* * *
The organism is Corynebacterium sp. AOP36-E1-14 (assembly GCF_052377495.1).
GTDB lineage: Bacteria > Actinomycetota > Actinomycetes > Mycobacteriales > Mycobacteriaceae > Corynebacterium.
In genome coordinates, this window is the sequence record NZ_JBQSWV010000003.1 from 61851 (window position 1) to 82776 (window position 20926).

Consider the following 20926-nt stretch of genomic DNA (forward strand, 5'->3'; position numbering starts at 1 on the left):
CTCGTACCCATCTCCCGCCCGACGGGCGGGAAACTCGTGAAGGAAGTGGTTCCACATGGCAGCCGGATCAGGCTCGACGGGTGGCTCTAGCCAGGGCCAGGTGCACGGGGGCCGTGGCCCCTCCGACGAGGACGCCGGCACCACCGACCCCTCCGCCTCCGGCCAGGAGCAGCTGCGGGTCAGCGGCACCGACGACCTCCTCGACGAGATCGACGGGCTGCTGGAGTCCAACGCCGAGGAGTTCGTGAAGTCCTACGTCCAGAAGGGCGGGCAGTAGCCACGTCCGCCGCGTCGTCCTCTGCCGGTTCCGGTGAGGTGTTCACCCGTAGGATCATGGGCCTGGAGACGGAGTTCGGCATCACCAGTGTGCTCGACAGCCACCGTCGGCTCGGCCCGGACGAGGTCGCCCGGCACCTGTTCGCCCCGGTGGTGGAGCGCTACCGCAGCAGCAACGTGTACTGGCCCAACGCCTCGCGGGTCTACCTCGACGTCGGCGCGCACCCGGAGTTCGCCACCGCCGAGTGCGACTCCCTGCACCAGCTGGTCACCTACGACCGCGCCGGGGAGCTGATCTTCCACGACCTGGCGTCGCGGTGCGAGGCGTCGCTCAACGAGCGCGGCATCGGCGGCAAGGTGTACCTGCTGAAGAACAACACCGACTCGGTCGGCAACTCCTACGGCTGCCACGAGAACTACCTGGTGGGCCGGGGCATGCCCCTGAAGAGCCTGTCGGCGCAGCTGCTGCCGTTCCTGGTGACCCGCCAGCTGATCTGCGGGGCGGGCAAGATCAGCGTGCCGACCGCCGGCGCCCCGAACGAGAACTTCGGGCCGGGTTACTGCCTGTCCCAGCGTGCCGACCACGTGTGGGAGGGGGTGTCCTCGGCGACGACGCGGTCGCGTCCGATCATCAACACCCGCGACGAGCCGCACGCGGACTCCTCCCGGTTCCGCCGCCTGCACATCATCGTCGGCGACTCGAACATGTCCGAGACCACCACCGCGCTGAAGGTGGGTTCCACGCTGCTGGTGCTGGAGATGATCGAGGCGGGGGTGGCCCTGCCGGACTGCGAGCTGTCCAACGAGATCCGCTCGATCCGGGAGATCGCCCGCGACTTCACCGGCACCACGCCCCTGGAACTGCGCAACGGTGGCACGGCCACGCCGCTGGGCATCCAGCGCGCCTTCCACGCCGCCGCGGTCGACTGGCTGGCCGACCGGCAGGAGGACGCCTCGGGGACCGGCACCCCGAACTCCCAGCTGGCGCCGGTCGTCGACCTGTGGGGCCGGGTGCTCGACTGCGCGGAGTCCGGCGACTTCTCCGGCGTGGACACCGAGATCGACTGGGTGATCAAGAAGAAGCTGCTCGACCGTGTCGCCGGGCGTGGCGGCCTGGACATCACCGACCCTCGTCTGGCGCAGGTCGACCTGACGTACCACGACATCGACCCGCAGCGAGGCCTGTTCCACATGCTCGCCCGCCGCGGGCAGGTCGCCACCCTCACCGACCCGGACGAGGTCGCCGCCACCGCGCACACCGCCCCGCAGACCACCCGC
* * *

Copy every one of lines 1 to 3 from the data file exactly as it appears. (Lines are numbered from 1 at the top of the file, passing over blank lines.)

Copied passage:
The organism is Corynebacterium sp. AOP36-E1-14 (assembly GCF_052377495.1).
GTDB lineage: Bacteria > Actinomycetota > Actinomycetes > Mycobacteriales > Mycobacteriaceae > Corynebacterium.
In genome coordinates, this window is the sequence record NZ_JBQSWV010000003.1 from 61851 (window position 1) to 82776 (window position 20926).